Modeling impacts of increased urban vegetation on ozone air quality in the South Coast Air Basin

This paper analyzes the possible effects of increased urban vegetation on the ozone air quality in California’s South Coast Air Basin (SoCAB). Air quality impacts are accounted for through mesoscale meteorological and photochemical modeling of a late-August period. The simulations indicate that the net effect of increased urban vegetation is a decrease in ozone concentrations if the additional vegetation (trees) are low emitters. Hydrocarbon-emitting tree species have negative impacts on air quality. Episode-specific simulations in this study suggest that trees emitting roughly more than 2 μg g−1 h−1 of isoprene (micrograms of isoprene per gram dry-leaf mass per hour) and 1 μg g−1 h−1 of monoterpenes should not be introduced in the SoCAB.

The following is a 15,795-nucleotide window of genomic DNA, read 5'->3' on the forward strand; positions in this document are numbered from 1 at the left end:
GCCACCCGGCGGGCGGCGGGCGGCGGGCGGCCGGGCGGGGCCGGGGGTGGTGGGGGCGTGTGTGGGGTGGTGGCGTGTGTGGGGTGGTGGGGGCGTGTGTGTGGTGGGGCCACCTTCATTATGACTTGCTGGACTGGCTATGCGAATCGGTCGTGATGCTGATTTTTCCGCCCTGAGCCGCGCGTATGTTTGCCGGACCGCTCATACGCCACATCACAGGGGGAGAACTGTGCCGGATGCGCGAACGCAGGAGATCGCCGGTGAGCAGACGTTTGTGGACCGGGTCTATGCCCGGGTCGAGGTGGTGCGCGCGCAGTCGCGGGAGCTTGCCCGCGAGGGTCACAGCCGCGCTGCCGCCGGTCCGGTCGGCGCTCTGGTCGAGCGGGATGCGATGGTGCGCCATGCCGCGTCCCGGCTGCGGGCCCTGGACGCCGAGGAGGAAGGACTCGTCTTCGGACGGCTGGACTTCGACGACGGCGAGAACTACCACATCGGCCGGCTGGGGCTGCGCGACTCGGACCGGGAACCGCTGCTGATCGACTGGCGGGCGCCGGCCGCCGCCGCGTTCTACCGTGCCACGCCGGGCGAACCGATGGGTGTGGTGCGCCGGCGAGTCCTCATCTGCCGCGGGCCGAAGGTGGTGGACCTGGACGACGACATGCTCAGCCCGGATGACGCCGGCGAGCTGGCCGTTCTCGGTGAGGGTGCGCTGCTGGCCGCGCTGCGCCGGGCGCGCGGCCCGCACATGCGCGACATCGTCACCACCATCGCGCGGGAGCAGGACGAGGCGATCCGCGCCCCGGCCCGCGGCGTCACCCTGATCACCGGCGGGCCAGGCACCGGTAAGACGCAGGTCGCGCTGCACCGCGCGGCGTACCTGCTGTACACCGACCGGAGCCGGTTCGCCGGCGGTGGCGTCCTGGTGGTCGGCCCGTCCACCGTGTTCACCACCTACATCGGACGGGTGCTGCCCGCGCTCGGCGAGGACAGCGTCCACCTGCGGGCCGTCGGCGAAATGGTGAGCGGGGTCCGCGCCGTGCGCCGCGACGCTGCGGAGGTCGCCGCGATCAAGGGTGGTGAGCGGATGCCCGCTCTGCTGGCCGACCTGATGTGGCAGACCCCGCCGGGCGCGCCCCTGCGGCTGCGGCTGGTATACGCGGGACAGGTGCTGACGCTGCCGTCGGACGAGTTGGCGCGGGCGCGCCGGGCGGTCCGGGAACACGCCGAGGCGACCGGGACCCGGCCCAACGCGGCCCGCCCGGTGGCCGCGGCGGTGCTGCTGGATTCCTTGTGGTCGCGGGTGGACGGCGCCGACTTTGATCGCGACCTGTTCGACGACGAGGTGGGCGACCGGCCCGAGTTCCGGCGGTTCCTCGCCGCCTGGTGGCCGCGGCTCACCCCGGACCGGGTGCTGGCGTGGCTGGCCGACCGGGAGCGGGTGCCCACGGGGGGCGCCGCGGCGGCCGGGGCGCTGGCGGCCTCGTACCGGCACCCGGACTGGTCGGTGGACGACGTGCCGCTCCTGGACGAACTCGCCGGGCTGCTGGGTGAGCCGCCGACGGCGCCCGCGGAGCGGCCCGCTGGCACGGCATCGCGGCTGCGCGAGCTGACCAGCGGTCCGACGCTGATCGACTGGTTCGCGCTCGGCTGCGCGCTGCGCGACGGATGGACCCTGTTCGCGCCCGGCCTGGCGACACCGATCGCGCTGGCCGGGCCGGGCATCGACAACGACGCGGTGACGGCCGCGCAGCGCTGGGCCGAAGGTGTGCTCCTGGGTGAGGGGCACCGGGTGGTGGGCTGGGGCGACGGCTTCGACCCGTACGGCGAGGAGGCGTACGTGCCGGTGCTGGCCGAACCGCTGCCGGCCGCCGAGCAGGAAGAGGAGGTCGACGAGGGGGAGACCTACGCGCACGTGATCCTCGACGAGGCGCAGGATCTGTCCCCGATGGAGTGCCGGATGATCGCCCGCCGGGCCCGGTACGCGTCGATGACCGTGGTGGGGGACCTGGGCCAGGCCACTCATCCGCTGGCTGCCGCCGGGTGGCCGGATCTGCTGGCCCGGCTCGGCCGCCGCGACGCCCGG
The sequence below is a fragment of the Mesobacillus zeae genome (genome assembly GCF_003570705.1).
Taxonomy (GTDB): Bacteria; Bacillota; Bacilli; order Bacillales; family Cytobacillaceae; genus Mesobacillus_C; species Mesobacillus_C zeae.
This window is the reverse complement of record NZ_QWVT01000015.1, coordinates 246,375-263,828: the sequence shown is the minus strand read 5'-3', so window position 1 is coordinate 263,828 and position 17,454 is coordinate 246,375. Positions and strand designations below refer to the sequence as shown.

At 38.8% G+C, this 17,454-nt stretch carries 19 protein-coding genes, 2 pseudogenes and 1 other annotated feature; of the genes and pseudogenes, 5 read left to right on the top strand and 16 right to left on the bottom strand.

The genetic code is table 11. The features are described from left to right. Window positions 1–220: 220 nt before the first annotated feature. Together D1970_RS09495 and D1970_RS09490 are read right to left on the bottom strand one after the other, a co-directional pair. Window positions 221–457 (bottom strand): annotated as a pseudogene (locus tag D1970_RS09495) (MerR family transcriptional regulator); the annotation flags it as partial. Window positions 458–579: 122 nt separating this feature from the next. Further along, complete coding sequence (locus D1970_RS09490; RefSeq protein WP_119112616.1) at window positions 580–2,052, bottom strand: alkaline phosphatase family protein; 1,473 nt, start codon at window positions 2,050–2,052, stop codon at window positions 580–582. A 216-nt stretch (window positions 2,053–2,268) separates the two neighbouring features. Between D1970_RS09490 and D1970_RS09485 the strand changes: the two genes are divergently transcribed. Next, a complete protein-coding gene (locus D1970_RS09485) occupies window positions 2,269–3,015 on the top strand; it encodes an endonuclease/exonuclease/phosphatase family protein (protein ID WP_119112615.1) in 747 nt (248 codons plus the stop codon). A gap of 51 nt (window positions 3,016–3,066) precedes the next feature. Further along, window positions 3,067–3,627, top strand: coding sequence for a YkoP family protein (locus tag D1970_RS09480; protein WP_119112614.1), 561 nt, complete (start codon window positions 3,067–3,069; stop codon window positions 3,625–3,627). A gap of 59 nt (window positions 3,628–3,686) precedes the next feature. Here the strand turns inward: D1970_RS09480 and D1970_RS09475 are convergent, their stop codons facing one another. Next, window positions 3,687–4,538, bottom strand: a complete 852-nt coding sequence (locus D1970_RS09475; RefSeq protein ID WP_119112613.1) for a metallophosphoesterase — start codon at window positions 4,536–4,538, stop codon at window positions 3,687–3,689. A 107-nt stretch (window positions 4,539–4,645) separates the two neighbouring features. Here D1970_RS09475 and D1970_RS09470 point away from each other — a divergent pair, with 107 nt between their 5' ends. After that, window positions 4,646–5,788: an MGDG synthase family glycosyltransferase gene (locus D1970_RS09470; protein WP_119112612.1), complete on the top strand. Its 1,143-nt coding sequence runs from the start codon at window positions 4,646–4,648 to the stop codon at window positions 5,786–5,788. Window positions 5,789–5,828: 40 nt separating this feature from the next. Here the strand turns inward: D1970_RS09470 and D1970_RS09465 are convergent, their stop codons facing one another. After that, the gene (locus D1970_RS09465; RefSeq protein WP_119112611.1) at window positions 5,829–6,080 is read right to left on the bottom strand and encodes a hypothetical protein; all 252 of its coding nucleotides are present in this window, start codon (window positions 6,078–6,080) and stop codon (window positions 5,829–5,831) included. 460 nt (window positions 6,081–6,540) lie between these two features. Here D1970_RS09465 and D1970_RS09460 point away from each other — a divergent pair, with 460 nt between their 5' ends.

Suggested citation or credit:

Haider Taha, Modeling impacts of increased urban vegetation on ozone air quality in the South Coast Air Basin, Atmospheric Environment, Volume 30, Issue 20, October 1996, Pages 3423-3430, ISSN 1352-2310, 10.10.

Source: Atmospheric Environment

Publication Date: November 1995

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